Recent Entries in Arts and Lectures

abigailadams.jpgAs the calendar flips to March, Sonoma State University celebrates women throughout history who have stood up to make a difference. There are several events around campus this month that offer exciting opportunities to learn about and experience some of the obstacles women face throughout their lives both historically and currently.

Sonoma Film Institute Celebrates Women Directors
When compiling the list of films to be shown for the spring semester, the Sonoma Film Institute noted that its strongest films shared something in common: women were calling the shots. The timing coincided well with upcoming women's history month in March.

"I am especially excited about 'Que Caramba es la Vida,"' says SFI director Eleanor Nichols. "It is such a joyfully exuberant crowd-pleaser that I am completely baffled that no other theater in the county has chosen to show it."

The Sonoma Film Institute celebrates women filmmakers in March with screenings of two current international features, Doris Dörrie's "Que Caramba es la Vida" and Talya Lavie's "Zero Motivation." All screenings are in Warren Auditorium, Ives Hall, on the Sonoma State University campus, $5-$7 (SSU students free). For more information, or to receive a complete schedule of SFI events, visit or call (707) 664-2606.

March 6 at 7 p.m., March 8 at 4 p.m.: "Que Caramba es la Vida"
"Que Caramba es la Vida" is a lively documentary on the female mariachi singers of Mexico City who are breaking down barriers to follow their passion. The film is in Spanish with English subtitles.This screening is co-sponsored by the United Nations Association, Sonoma County Chapter.

March 13 at 7 p.m., March 15 at 4 p.m.: "Zero Motivation"
Winner of the top prize for narrative world cinema at the Tribeca Film Festival, "Zero Motivation" (2014) is a dark comedy portraying the power struggles of three female conscripts at a remote army base in the Israeli desert. The film is in Hebrew with English subtitles.

haroldjones.jpegWhat do Count Basie, Oscar Peterson, Duke Ellington, Sarah Vaughan, Ella Fitzgerald, Tony Bennett and Natalie Cole have in common? Harold Jones. Known as the "Singer's Drummer," Jones has laid down the beat for the biggest names in jazz, and on March 11 he gives a clinic and performance as part of the Sonoma State University Jazz Forum.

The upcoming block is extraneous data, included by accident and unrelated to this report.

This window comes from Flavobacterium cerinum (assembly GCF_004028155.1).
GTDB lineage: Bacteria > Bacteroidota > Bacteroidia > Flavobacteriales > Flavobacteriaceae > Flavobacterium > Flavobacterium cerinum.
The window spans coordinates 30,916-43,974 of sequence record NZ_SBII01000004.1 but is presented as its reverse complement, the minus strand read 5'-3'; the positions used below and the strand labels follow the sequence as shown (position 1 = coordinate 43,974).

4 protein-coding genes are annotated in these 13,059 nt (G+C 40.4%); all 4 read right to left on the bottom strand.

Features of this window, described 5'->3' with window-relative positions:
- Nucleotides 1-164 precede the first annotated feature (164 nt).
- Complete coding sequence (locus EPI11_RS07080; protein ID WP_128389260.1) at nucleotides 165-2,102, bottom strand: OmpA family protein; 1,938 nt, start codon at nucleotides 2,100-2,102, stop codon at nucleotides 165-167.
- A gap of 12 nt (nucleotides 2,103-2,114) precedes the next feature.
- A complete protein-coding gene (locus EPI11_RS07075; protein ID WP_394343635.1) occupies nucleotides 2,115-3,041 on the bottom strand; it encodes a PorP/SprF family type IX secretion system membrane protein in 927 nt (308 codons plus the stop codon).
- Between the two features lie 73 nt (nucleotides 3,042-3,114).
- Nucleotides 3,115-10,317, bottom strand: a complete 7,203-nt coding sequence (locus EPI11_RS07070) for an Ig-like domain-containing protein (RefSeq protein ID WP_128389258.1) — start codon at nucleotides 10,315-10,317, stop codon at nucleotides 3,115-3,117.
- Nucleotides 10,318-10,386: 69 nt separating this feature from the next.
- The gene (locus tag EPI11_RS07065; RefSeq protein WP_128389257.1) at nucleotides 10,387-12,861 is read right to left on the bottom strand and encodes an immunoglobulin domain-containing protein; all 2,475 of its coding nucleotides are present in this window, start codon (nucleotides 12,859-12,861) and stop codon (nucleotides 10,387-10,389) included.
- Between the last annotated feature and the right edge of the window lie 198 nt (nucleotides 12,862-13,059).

Jones, who is currently playing on the Cheek to Cheek tour with Tony Bennett and Lady Gaga, will make a one-day stop at Sonoma State to work with students in the jazz program. He program for this performance in Weill Hall is "One More Time: The Music of Count Basie Featuring Harold Jones."

Jones' style makes him the quintessential big-band drummer, with a crisp, clean sound notable for the high-pitched snare drum crack. He wastes no element of motion, sets up figures beautifully and plays wonderful fills only when necessary.

paula.jpgDespite claims by some people that they do not "see" race, social psychological researchers using a variety of measures have established that racial perception in the United States is both automatic and widespread. Stanford University English professor Paula M. L. Moya, discusses this and other topics in a lecture at Sonoma State University February 11.

Moya is the author of "Learning from Experience: Minority Identities, Multicultural Struggles" (UC Press 2002) and has taught in Stanford's Center for Comparative Studies in Race and Ethnicity. She has also co-edited several books on race and identity. Her talk is titled "Reading Race: From Ferguson, Missouri to Morrison's A Mercy and Back Again."